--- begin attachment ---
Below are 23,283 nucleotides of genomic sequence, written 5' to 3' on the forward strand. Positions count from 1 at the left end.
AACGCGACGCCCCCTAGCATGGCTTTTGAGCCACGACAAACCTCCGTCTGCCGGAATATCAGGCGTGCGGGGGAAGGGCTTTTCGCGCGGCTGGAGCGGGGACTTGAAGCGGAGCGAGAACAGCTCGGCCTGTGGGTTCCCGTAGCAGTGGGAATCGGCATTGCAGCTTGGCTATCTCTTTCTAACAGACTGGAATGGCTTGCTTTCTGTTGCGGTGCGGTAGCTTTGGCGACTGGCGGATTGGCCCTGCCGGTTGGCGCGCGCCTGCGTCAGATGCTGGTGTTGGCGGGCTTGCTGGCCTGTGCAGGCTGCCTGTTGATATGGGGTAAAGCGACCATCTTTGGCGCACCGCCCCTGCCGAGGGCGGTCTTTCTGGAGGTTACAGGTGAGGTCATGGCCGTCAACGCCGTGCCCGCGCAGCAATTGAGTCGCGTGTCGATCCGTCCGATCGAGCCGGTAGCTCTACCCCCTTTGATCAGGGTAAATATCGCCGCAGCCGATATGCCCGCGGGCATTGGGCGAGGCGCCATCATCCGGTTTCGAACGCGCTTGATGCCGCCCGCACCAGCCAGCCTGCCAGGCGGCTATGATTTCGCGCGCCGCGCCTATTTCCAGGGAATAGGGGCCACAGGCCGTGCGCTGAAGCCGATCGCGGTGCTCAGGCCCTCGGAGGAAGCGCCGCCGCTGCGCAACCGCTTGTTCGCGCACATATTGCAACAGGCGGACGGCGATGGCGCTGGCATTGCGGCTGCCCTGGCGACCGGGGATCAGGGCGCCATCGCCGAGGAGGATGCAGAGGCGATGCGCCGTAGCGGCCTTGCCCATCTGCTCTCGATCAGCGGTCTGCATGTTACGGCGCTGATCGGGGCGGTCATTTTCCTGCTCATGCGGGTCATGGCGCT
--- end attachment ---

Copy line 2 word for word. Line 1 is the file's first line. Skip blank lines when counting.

AACGCGACGCCCCCTAGCATGGCTTTTGAGCCACGACAAACCTCCGTCTGCCGGAATATCAGGCGTGCGGGGGAAGGGCTTTTCGCGCGGCTGGAGCGGGGACTTGAAGCGGAGCGAGAACAGCTCGGCCTGTGGGTTCCCGTAGCAGTGGGAATCGGCATTGCAGCTTGGCTATCTCTTTCTAACAGACTGGAATGGCTTGCTTTCTGTTGCGGTGCGGTAGCTTTGGCGACTGGCGGATTGGCCCTGCCGGTTGGCGCGCGCCTGCGTCAGATGCTGGTGTTGGCGGGCTTGCTGGCCTGTGCAGGCTGCCTGTTGATATGGGGTAAAGCGACCATCTTTGGCGCACCGCCCCTGCCGAGGGCGGTCTTTCTGGAGGTTACAGGTGAGGTCATGGCCGTCAACGCCGTGCCCGCGCAGCAATTGAGTCGCGTGTCGATCCGTCCGATCGAGCCGGTAGCTCTACCCCCTTTGATCAGGGTAAATATCGCCGCAGCCGATATGCCCGCGGGCATTGGGCGAGGCGCCATCATCCGGTTTCGAACGCGCTTGATGCCGCCCGCACCAGCCAGCCTGCCAGGCGGCTATGATTTCGCGCGCCGCGCCTATTTCCAGGGAATAGGGGCCACAGGCCGTGCGCTGAAGCCGATCGCGGTGCTCAGGCCCTCGGAGGAAGCGCCGCCGCTGCGCAACCGCTTGTTCGCGCACATATTGCAACAGGCGGACGGCGATGGCGCTGGCATTGCGGCTGCCCTGGCGACCGGGGATCAGGGCGCCATCGCCGAGGAGGATGCAGAGGCGATGCGCCGTAGCGGCCTTGCCCATCTGCTCTCGATCAGCGGTCTGCATGTTACGGCGCTGATCGGGGCGGTCATTTTCCTGCTCATGCGGGTCATGGCGCT